Brees, 41, who is the NFL’s all-time leader in assists, completes and touchdowns, is entering his 20th season in the NFL and his 15th with the New Orleans Saints.
Brees became seen by many as a symbol of white privilege when he reiterated his long-standing opposition to anyone kneeling during the national anthem, saying he would never approve of anyone disrespecting the flag. The comments came as protests proliferated across the country in response to the videotaped murder of a white Minneapolis policeman of George Floyd, who is black.
Brees faced a scathing backlash from several current and former black teammates and other top athletes such as LeBron James. But the quarterback apologized soon after and said he now realized that to protest by kneeling during the anthem, initiated by former San Francisco quarterback Colin Kaepernick in 2016, was “never a question of the flag”.
The week-long imbroglio placed Brees at the center of a nationwide maelstrom and made him the target of no less than Donald Trump, who targeted the future Hall of Fame quarterback in a series of tweets: “I am a huge fan of Drew Brees. I think he truly is one of the greatest quarterbacks, but he shouldn’t have returned to his original position of honoring our magnificent American flag. OLD GLORY is to be worshiped, cherished and held high… We should stand up straight and straight, ideally with a salute, or a hand over our heart. There are other things you can protest, but not our great American flag – NOT AGREE! ”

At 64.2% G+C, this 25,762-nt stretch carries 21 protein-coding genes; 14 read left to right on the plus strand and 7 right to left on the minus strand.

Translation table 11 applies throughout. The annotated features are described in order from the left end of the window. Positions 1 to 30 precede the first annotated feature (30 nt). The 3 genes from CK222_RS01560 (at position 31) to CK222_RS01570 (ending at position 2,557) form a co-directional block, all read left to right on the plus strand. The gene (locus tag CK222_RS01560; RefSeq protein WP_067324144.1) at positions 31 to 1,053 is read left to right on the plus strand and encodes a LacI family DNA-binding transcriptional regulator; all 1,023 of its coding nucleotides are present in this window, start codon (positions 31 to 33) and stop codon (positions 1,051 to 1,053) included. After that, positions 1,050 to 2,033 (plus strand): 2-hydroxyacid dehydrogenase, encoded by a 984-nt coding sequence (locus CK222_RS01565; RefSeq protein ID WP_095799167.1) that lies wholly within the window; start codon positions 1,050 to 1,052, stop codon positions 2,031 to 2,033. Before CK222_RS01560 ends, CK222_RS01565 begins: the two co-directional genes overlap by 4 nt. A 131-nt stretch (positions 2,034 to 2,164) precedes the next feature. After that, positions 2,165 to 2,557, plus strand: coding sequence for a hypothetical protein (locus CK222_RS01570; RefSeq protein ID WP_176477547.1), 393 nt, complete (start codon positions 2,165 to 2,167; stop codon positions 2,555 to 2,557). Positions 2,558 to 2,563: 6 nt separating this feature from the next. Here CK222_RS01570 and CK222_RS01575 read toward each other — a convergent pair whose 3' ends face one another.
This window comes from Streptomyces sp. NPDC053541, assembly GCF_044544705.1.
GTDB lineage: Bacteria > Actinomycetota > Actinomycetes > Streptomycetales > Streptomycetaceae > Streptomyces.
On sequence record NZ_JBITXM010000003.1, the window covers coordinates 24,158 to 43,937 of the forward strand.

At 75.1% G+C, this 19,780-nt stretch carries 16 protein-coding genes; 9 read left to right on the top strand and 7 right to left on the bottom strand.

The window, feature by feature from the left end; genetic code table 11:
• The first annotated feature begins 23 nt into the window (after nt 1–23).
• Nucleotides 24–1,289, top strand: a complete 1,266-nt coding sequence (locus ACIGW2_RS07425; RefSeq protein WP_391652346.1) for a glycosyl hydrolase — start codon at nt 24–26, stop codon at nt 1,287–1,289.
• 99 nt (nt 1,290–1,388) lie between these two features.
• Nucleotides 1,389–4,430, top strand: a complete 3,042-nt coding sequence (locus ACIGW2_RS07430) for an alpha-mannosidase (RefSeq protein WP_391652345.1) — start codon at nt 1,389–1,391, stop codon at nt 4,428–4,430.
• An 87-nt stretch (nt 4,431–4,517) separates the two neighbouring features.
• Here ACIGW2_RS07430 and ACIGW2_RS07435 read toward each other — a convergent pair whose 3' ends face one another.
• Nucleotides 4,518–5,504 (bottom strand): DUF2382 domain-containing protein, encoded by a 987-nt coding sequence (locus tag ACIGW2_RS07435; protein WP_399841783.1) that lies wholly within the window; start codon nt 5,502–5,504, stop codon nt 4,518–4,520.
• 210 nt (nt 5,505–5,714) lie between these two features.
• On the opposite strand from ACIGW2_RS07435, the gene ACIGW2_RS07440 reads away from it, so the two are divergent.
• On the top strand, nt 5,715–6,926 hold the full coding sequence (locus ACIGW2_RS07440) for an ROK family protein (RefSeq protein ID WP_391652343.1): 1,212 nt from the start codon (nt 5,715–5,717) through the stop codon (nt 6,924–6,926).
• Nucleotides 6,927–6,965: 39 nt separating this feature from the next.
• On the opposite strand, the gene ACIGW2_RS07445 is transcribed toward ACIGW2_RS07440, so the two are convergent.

Brees revisited his June comments and regret making them on Saturday.
“To think for a second that New Orleans or the state of Louisiana, or the black community would think I wasn’t with them for social justice, it broke my heart completely. It was overwhelming. I would never, ever feel this way, ”Brees said.
“I admit I missed an opportunity that day. I have had the opportunity to speak and highlight the social injustices that exist for our black community and our need as a country to support them and advocate for systemic change. And my lack of awareness at that time hurt a lot of people.
Brees added that he had had many conversations with his teammates since then and especially in the last few days and that they had “reconciled and put an end to everything that came from the past, and we are moving forward. to focus on the social justice issues we face. country. ”
Brees picked safety Malcolm Jenkins, who had been among his toughest critics on social media ahead of Brees’ public apology, saying, “I’m a friend of Malcolm’s, I’m his teammate and I’m his ally. There are a lot of things that we discuss to work on together. All of our goals are aligned. “